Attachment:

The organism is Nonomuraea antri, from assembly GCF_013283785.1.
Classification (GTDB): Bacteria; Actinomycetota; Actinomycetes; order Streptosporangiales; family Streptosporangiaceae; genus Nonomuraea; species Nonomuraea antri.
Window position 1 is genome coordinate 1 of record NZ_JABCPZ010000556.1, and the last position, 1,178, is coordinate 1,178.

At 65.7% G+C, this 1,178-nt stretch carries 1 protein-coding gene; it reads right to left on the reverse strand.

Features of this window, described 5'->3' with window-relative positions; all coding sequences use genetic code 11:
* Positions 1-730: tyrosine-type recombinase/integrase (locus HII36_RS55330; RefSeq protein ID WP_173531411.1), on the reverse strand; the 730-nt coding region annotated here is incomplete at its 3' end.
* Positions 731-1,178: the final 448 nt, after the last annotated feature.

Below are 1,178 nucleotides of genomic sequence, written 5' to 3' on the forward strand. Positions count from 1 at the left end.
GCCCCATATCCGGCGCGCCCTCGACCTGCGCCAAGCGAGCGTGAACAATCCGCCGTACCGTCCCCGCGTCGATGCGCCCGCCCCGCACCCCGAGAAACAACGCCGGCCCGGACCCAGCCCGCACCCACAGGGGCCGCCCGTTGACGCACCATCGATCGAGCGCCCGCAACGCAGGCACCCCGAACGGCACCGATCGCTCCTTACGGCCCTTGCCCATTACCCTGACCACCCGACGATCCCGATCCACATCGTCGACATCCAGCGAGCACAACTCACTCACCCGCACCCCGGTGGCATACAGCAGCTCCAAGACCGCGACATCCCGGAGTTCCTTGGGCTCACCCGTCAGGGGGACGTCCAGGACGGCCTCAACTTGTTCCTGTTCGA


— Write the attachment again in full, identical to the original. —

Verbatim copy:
The organism is Nonomuraea antri, from assembly GCF_013283785.1.
Classification (GTDB): Bacteria; Actinomycetota; Actinomycetes; order Streptosporangiales; family Streptosporangiaceae; genus Nonomuraea; species Nonomuraea antri.
Window position 1 is genome coordinate 1 of record NZ_JABCPZ010000556.1, and the last position, 1,178, is coordinate 1,178.

At 65.7% G+C, this 1,178-nt stretch carries 1 protein-coding gene; it reads right to left on the reverse strand.

Features of this window, described 5'->3' with window-relative positions; all coding sequences use genetic code 11:
* Positions 1-730: tyrosine-type recombinase/integrase (locus HII36_RS55330; RefSeq protein ID WP_173531411.1), on the reverse strand; the 730-nt coding region annotated here is incomplete at its 3' end.
* Positions 731-1,178: the final 448 nt, after the last annotated feature.

Below are 1,178 nucleotides of genomic sequence, written 5' to 3' on the forward strand. Positions count from 1 at the left end.
GCCCCATATCCGGCGCGCCCTCGACCTGCGCCAAGCGAGCGTGAACAATCCGCCGTACCGTCCCCGCGTCGATGCGCCCGCCCCGCACCCCGAGAAACAACGCCGGCCCGGACCCAGCCCGCACCCACAGGGGCCGCCCGTTGACGCACCATCGATCGAGCGCCCGCAACGCAGGCACCCCGAACGGCACCGATCGCTCCTTACGGCCCTTGCCCATTACCCTGACCACCCGACGATCCCGATCCACATCGTCGACATCCAGCGAGCACAACTCACTCACCCGCACCCCGGTGGCATACAGCAGCTCCAAGACCGCGACATCCCGGAGTTCCTTGGGCTCACCCGTCAGGGGGACGTCCAGGACGGCCTCAACTTGTTCCTGTTCGA